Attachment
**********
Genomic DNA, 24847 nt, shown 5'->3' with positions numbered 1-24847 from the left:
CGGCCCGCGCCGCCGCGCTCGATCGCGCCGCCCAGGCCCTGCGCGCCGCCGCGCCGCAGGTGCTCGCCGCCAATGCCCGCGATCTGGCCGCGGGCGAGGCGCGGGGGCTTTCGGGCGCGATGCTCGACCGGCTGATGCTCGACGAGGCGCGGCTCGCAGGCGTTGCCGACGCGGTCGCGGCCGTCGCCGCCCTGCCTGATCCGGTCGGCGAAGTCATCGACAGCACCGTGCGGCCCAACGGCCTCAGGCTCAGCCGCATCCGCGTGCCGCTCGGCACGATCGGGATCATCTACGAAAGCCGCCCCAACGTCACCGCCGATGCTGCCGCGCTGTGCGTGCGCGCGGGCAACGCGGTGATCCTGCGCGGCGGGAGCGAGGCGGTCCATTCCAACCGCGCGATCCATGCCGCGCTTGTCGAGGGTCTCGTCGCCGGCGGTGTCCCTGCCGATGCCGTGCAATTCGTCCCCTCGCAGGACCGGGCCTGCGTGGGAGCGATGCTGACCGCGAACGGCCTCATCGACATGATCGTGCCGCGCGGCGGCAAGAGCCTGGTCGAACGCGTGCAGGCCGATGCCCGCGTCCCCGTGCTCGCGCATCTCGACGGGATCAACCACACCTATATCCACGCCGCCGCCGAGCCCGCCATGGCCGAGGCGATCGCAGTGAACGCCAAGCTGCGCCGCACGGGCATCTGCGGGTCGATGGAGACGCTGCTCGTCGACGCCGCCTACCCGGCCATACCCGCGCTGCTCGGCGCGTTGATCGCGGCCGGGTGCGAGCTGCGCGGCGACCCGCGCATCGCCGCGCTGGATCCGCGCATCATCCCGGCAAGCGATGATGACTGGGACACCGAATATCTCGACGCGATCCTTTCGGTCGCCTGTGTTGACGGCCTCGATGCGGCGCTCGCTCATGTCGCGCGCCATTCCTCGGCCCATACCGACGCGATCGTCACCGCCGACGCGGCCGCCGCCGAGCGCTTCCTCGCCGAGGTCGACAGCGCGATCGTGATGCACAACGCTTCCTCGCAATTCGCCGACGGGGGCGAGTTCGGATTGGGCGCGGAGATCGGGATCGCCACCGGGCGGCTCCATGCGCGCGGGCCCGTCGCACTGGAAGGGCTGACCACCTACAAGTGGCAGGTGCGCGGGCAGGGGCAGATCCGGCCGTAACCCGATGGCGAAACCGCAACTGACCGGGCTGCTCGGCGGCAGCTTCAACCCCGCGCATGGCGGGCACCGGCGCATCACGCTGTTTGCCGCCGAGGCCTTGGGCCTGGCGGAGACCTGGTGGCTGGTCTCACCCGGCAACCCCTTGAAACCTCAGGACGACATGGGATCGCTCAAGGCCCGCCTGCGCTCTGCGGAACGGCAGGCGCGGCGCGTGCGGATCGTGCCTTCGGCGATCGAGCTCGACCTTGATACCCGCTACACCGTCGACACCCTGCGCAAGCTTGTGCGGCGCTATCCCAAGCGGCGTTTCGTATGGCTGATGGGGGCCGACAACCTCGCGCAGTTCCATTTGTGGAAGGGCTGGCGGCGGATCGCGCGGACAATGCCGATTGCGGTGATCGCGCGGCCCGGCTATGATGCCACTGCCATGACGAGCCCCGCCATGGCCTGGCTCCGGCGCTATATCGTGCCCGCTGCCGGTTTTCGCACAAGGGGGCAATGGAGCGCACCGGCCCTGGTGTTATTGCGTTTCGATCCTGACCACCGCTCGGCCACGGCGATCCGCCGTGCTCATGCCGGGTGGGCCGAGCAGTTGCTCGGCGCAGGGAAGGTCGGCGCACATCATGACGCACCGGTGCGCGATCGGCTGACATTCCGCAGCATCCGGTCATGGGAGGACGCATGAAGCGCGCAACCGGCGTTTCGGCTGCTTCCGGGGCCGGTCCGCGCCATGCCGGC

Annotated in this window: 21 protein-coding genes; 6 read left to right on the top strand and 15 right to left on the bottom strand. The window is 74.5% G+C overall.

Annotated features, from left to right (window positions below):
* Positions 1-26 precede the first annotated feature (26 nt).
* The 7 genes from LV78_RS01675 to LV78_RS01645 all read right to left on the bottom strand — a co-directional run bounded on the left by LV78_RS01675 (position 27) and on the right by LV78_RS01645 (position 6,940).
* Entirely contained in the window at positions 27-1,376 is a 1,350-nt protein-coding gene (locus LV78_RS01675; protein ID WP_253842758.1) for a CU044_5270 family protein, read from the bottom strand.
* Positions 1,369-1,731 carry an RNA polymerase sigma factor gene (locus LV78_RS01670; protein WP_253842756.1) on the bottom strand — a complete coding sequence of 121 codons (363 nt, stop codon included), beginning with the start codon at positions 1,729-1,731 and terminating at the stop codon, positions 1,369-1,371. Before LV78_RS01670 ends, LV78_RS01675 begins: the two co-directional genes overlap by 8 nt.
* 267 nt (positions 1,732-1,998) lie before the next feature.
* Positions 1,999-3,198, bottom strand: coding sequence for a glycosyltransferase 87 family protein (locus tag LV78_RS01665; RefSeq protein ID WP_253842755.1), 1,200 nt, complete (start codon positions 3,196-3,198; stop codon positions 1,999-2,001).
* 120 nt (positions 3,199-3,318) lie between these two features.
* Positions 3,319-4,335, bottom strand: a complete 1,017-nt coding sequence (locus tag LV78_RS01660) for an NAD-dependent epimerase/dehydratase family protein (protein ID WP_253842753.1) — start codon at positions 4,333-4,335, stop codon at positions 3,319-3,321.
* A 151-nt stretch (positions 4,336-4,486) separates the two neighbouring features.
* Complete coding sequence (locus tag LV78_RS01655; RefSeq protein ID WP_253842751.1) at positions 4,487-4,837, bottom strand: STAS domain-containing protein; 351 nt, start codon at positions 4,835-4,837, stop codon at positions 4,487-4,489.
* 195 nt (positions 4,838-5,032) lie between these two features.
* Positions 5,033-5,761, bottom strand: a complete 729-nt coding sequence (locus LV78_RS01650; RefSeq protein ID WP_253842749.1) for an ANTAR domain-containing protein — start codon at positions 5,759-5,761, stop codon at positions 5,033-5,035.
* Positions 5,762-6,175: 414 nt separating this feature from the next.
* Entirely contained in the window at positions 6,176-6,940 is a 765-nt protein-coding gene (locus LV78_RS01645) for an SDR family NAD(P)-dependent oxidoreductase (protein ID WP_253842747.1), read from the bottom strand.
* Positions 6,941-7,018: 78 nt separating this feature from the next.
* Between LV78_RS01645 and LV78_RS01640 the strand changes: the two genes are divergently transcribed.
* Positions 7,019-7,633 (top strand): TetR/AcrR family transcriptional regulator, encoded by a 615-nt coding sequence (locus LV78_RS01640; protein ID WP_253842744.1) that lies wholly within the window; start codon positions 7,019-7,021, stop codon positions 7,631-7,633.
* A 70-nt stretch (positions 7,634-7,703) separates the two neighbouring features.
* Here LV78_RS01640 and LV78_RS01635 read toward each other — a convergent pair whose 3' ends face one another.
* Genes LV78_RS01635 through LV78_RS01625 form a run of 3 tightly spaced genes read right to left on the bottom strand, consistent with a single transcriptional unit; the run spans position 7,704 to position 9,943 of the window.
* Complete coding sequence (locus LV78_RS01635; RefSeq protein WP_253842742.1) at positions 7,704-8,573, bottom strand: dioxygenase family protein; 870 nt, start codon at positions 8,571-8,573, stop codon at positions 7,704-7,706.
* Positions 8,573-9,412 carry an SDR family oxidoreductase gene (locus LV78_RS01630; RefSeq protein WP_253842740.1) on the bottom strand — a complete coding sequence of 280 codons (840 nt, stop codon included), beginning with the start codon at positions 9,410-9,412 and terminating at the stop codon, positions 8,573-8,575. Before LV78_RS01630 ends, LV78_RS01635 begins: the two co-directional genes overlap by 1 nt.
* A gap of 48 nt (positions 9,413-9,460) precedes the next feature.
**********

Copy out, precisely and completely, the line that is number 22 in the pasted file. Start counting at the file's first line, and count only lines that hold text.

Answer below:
* A 70-nt stretch (positions 7,634-7,703) separates the two neighbouring features.